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‘ Miscarriage of Justice’ Appeal Against Conviction Refused

HMA v Gursel Duzgun

Mr Duzgun has his appeal against conviction refused after he claimed he was a victim of a miscarriage of justice because she stated he was suffering a mental disorder at the time of the offence and his solicitor did not investigate this. The appellant pled guilty to a serious assault at Edinburgh Sheriff court at a first diet.

However, the Appeal Court refused the appeal on the basis that clear instructions were given to his solicitor not to look in to mental responsibility. The offence took place in 2014 and the complainer was injury with scissors numerus times to his injury. The crown was first to instruct a psychiatric report due to the accused mental state in 2014. Two reports in 2014 had concluded that he was unfit to stand trial however it was concluded that after treatment he could be fit to stand trial in the coming months. Mr Duzgun pled guilty in July 2014 at the point he was receiving treatment and was alleged to have been doing better. However, the man has recently appealed against the conviction stating that he was not criminally responsible for the act and his solicitor should have instructed their own psychiatrists to look in to his mental state at the time of the offence which would have given him a special defence under s51A. However, his solicitor has advised the court this has been discussed with the appellant and he make it clear he wanted no further medical report and he wanted the case over with quickly.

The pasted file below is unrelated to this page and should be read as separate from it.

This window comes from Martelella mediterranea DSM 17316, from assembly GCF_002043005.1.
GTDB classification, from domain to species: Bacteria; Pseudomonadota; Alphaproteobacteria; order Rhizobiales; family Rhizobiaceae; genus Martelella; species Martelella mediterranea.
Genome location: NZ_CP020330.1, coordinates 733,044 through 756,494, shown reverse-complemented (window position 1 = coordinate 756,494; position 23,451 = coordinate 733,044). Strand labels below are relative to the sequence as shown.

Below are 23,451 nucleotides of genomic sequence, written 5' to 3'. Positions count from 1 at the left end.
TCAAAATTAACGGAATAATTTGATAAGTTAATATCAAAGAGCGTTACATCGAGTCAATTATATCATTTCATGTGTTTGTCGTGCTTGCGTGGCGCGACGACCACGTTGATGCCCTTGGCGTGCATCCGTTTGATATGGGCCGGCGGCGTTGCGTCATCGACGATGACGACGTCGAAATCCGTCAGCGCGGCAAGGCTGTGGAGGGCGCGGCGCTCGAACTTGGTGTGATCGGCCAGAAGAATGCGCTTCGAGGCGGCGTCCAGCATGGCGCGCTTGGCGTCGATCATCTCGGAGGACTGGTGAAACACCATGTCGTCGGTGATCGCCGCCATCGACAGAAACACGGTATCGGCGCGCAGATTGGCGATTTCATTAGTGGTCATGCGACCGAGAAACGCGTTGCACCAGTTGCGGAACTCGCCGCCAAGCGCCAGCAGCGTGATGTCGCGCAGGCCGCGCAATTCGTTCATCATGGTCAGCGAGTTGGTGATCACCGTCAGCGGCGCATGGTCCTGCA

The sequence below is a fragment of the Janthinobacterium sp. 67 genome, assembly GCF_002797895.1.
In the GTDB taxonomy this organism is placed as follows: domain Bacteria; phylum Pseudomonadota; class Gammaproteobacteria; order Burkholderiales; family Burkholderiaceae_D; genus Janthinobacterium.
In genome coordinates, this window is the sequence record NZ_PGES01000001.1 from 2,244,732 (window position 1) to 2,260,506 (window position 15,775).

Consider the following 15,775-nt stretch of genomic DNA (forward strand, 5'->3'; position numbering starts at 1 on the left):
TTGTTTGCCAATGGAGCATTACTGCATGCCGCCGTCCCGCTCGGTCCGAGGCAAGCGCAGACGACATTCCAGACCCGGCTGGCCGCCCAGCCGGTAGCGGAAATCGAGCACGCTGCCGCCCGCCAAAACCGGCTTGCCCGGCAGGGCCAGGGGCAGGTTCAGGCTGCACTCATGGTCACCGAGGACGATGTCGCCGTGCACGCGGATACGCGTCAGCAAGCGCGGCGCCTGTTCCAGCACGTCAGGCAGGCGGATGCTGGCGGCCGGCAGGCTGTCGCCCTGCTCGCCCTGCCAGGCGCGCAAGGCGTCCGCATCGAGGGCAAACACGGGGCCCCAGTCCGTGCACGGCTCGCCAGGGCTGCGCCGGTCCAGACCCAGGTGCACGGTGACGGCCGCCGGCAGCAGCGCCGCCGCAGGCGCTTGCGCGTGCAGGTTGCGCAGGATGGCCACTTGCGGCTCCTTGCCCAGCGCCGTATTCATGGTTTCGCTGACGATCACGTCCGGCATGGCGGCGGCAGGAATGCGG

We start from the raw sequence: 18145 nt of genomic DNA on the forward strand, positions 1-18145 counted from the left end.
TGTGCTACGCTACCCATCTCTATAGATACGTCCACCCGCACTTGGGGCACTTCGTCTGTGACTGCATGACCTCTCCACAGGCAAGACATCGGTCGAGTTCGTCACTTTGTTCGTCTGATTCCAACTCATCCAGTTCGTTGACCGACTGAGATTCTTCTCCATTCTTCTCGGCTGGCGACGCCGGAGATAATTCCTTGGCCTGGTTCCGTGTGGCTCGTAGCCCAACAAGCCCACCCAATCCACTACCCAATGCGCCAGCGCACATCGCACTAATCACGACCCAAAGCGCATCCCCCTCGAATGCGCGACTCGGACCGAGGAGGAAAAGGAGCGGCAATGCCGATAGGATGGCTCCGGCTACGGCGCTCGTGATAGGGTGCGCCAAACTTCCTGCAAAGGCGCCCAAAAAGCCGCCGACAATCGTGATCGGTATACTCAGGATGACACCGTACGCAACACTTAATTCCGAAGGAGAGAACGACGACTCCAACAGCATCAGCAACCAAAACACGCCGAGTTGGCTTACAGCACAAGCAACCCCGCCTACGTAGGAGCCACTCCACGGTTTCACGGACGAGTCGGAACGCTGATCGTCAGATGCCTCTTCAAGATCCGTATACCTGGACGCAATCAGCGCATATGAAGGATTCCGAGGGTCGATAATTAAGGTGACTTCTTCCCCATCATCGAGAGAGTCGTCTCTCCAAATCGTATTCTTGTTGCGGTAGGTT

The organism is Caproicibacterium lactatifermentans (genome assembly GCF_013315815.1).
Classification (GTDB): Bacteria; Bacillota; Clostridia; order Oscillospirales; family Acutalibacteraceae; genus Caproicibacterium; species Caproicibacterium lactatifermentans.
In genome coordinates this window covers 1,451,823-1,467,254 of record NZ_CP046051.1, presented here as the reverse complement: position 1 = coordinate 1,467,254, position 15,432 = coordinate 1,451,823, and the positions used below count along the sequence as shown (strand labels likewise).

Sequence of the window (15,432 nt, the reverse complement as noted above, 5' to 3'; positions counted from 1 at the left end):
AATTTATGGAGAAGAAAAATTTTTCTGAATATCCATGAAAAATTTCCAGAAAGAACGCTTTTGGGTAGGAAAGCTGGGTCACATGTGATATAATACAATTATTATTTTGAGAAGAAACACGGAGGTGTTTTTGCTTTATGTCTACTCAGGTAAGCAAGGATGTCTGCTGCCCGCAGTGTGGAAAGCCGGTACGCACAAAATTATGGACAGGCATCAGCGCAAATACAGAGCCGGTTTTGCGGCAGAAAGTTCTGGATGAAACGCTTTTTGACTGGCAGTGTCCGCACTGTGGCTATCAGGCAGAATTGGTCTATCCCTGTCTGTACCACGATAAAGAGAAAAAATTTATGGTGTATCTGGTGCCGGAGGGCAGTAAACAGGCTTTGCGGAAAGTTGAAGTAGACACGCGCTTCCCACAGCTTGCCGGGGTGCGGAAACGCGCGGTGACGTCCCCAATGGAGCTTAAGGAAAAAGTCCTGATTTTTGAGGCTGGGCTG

The High court made it clear that a guilty plea could only be revoked in “exceptional circumstances.” The High Court concluded in relation to this appeal: “The plea of guilty was not tendered by mistake, nor was it tendered without the authority of the appellant. On the contrary, the appellant’s law agent reports, first, that he was, as a result of several meaningful consultations with the appellant in the lead up to the plea, ‘wholly satisfied that [the appellant] understood the nature of the allegation and the evidence against him and he was able to provide … coherent and comprehensive instructions in relation to the evidence’. There is no material before the court to contradict that statement.” It was clear that this appeal therefore must fail.

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